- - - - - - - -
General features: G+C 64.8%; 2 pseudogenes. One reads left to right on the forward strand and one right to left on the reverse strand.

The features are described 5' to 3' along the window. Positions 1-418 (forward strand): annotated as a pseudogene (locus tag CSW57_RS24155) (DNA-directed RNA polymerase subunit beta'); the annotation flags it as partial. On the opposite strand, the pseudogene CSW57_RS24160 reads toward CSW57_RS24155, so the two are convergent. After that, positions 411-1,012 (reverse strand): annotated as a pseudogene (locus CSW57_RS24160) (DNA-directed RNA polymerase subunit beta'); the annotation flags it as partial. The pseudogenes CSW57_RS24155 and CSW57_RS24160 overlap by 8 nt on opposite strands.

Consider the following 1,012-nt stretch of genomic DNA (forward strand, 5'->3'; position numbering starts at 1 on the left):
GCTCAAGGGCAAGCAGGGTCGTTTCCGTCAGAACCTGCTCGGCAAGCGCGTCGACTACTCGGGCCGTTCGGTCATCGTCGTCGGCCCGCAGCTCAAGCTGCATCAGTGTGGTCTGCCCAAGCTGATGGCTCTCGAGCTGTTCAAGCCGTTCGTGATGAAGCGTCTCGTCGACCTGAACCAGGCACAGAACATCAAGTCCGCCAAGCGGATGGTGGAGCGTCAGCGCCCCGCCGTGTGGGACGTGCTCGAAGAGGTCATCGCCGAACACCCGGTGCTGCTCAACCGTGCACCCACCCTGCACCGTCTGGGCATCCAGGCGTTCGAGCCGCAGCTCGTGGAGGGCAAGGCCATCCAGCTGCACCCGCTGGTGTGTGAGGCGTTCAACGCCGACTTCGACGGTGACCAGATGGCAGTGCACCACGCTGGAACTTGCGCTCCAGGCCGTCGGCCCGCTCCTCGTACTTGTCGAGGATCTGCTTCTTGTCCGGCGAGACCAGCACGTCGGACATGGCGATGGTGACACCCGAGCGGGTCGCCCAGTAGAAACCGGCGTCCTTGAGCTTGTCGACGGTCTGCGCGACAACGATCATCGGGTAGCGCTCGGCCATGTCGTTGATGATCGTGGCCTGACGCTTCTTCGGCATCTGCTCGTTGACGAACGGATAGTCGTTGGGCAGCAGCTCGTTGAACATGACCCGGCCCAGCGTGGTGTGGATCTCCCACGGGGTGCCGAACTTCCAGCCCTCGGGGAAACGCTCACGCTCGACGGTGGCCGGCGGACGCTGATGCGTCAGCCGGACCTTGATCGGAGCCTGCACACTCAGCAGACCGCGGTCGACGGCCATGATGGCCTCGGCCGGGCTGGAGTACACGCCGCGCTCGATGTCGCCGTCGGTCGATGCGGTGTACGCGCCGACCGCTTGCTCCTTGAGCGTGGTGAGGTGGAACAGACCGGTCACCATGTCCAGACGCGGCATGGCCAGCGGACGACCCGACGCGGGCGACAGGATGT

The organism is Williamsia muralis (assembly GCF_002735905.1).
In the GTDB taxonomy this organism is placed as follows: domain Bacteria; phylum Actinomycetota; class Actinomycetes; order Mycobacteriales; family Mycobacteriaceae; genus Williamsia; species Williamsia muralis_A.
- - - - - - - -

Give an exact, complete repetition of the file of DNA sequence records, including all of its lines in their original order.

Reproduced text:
General features: G+C 64.8%; 2 pseudogenes. One reads left to right on the forward strand and one right to left on the reverse strand.

The features are described 5' to 3' along the window. Positions 1-418 (forward strand): annotated as a pseudogene (locus tag CSW57_RS24155) (DNA-directed RNA polymerase subunit beta'); the annotation flags it as partial. On the opposite strand, the pseudogene CSW57_RS24160 reads toward CSW57_RS24155, so the two are convergent. After that, positions 411-1,012 (reverse strand): annotated as a pseudogene (locus CSW57_RS24160) (DNA-directed RNA polymerase subunit beta'); the annotation flags it as partial. The pseudogenes CSW57_RS24155 and CSW57_RS24160 overlap by 8 nt on opposite strands.

Consider the following 1,012-nt stretch of genomic DNA (forward strand, 5'->3'; position numbering starts at 1 on the left):
GCTCAAGGGCAAGCAGGGTCGTTTCCGTCAGAACCTGCTCGGCAAGCGCGTCGACTACTCGGGCCGTTCGGTCATCGTCGTCGGCCCGCAGCTCAAGCTGCATCAGTGTGGTCTGCCCAAGCTGATGGCTCTCGAGCTGTTCAAGCCGTTCGTGATGAAGCGTCTCGTCGACCTGAACCAGGCACAGAACATCAAGTCCGCCAAGCGGATGGTGGAGCGTCAGCGCCCCGCCGTGTGGGACGTGCTCGAAGAGGTCATCGCCGAACACCCGGTGCTGCTCAACCGTGCACCCACCCTGCACCGTCTGGGCATCCAGGCGTTCGAGCCGCAGCTCGTGGAGGGCAAGGCCATCCAGCTGCACCCGCTGGTGTGTGAGGCGTTCAACGCCGACTTCGACGGTGACCAGATGGCAGTGCACCACGCTGGAACTTGCGCTCCAGGCCGTCGGCCCGCTCCTCGTACTTGTCGAGGATCTGCTTCTTGTCCGGCGAGACCAGCACGTCGGACATGGCGATGGTGACACCCGAGCGGGTCGCCCAGTAGAAACCGGCGTCCTTGAGCTTGTCGACGGTCTGCGCGACAACGATCATCGGGTAGCGCTCGGCCATGTCGTTGATGATCGTGGCCTGACGCTTCTTCGGCATCTGCTCGTTGACGAACGGATAGTCGTTGGGCAGCAGCTCGTTGAACATGACCCGGCCCAGCGTGGTGTGGATCTCCCACGGGGTGCCGAACTTCCAGCCCTCGGGGAAACGCTCACGCTCGACGGTGGCCGGCGGACGCTGATGCGTCAGCCGGACCTTGATCGGAGCCTGCACACTCAGCAGACCGCGGTCGACGGCCATGATGGCCTCGGCCGGGCTGGAGTACACGCCGCGCTCGATGTCGCCGTCGGTCGATGCGGTGTACGCGCCGACCGCTTGCTCCTTGAGCGTGGTGAGGTGGAACAGACCGGTCACCATGTCCAGACGCGGCATGGCCAGCGGACGACCCGACGCGGGCGACAGGATGT

The organism is Williamsia muralis (assembly GCF_002735905.1).
In the GTDB taxonomy this organism is placed as follows: domain Bacteria; phylum Actinomycetota; class Actinomycetes; order Mycobacteriales; family Mycobacteriaceae; genus Williamsia; species Williamsia muralis_A.